Definition of undertow in English:



  • 1

    ‘I was swept away by the undertow’
    another term for rip current, used in the incorrect belief that rip currents drag swimmers below the surface
    • ‘And, as each wave retreats, there is a vicious undertow.’
    • ‘The undertow here's strong, and it'll sweep you out to sea before you know it.’
    • ‘He swam across the river easily, even though the undertow beneath could be fatal to someone who was not a strong swimmer.’
    • ‘It would be quite possible for the shallow boat, affected only by the top current, to be swept away by a ‘huge mass’ being dragged along by the undertow.’
    • ‘It was far away, almost out of sight, and the undertow threatened to pull her down at any moment.’
    • ‘Like undertow at a beach, you find yourself being drawn out to places you don't want to be without realizing it.’
    • ‘Some people mistakenly call this an undertow, but there's no undercurrent, just an offshore current.’
    • ‘There's been a high undertow and rip currents there.’
    • ‘Sometimes he tells himself he's not going to follow them, but the current is too strong, the undertow too fierce.’
    • ‘But like the undertow of a giant tidal wave, the massive media exposure couldn't exist without a backlash.’
    • ‘As a wave lifts him he grips onto a rocky ledge and is pulled back by the undertow.’
    • ‘Jenny screamed, being dragged under by the massive undertow.’
    • ‘The water then withdraws (the backwash) either as undertow (sheetflow near the sea bed) or in localized currents known as rip currents.’
    • ‘It was like a flood, like being trapped in the undertow of a tsunami.’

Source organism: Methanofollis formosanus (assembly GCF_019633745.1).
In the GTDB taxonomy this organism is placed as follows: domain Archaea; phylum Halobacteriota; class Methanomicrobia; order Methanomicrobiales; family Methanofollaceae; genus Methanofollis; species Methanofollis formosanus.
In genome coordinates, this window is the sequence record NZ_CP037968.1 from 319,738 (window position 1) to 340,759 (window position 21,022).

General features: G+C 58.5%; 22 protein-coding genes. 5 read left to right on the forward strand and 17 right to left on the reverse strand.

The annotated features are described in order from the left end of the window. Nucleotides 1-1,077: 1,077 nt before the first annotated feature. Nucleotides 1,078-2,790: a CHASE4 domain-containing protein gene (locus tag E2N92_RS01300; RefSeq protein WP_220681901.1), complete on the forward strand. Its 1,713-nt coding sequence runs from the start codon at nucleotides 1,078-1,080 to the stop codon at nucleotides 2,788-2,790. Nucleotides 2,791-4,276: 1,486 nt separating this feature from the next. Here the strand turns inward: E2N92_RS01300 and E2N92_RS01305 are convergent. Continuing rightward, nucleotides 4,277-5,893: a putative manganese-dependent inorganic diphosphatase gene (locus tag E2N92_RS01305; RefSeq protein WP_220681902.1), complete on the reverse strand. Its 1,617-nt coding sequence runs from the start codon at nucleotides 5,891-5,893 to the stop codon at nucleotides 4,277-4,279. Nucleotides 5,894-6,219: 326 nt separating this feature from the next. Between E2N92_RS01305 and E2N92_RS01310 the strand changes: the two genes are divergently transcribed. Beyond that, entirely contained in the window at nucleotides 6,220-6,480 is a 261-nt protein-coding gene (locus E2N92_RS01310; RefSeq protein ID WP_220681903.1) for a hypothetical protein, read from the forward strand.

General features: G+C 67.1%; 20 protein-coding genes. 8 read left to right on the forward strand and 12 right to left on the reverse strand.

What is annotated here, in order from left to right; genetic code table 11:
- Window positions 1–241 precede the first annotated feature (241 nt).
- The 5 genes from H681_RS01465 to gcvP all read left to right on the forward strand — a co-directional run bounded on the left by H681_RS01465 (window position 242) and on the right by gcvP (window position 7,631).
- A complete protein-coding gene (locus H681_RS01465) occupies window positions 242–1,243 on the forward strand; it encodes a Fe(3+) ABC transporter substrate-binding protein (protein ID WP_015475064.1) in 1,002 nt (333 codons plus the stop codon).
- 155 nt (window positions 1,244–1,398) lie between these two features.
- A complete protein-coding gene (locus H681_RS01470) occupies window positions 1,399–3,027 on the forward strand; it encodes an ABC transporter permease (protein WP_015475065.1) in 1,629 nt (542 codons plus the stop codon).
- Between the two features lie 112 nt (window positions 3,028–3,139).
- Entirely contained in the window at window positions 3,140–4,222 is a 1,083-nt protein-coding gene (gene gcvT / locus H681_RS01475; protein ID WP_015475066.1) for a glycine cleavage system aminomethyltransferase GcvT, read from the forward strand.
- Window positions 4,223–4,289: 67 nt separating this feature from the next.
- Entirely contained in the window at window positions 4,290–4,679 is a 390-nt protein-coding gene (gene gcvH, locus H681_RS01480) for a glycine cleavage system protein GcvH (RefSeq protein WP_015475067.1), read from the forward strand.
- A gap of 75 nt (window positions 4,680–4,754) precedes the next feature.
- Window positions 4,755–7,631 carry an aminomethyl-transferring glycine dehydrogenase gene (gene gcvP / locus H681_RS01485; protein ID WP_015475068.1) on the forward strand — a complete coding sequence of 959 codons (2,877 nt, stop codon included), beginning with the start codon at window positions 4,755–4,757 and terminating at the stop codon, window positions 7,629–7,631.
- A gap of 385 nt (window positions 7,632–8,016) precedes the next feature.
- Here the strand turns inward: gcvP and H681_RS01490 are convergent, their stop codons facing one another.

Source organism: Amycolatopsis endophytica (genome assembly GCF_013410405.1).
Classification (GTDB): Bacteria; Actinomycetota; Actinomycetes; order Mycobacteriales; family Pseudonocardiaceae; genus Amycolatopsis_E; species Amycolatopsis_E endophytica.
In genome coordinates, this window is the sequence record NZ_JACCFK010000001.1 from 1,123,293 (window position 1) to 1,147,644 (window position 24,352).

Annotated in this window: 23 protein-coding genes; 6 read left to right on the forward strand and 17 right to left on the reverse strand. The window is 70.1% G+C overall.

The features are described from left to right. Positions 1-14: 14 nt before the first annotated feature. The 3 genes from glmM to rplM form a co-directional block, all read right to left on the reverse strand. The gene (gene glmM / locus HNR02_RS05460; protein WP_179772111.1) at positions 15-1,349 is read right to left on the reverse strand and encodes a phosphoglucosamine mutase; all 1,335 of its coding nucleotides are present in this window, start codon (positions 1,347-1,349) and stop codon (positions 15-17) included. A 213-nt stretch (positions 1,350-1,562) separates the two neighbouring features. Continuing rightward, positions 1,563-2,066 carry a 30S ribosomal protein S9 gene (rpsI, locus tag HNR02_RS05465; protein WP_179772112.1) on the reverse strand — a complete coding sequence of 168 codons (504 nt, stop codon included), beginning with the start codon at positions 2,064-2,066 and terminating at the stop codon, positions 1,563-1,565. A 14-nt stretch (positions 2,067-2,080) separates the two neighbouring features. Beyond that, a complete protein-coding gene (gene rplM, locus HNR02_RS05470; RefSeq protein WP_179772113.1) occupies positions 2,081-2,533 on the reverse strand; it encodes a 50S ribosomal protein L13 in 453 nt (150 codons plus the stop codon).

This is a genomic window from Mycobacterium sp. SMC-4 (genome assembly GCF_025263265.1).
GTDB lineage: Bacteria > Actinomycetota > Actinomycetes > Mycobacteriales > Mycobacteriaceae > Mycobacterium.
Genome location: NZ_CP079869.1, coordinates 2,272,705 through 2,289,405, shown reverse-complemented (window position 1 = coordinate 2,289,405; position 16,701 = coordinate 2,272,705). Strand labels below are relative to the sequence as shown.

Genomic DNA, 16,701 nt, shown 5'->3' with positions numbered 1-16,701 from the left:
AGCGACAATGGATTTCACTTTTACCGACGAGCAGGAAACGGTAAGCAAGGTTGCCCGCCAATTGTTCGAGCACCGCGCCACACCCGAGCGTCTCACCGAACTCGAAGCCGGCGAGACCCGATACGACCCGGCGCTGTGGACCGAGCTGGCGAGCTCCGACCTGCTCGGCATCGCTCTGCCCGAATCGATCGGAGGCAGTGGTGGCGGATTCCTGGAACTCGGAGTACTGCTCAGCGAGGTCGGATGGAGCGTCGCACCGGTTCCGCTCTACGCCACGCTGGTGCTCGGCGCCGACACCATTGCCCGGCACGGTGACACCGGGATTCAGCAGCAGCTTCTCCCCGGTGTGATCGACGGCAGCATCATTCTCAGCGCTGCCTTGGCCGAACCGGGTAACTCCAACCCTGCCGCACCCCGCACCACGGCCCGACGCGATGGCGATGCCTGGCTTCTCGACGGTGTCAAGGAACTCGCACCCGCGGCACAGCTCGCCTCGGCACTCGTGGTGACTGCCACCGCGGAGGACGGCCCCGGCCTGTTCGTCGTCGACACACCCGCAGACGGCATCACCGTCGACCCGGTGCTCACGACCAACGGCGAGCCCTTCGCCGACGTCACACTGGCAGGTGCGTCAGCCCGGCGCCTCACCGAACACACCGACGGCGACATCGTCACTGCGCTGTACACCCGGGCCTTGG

• ‘Yet they delighted in the constant movement of the ocean, fascinated by the pounding waves and pulling undertows.’
    • ‘There are some rapids downstream, and one of the kayakers seems to get caught in the undertow for a few minutes.’
    • ‘She hit the sandy ground, and got pulled out with the undertow.’
    • ‘Before they know it, they're caught in the undertow.’
    • ‘Struggling against the current, he was overcome by the undertow several times before he managed to swim with the child to where the boys waited.’
    • ‘Raise your arm for help, and float with the current or the undertow.’
    1. 1.1An implicit quality, emotion, or influence underlying the superficial aspects of something and leaving a particular impression.
      ‘there's a dark undertow of loss that links the novel with earlier works’
      • ‘Unhappily for your daughter, she is in the undertow of abuse, loss, and possibly guilt.’
      • ‘Amid the laughter, the melodrama and hysteria, this is a play with a terrible, almost frightening undertow of sadness and helplessness.’
      • ‘There will be no big themes, no gripping emotional undertow, no feeling of the pain.’
      • ‘The undertow of hopelessness threatens to lead many to despair.’
      • ‘There is a dark undertow to the book.’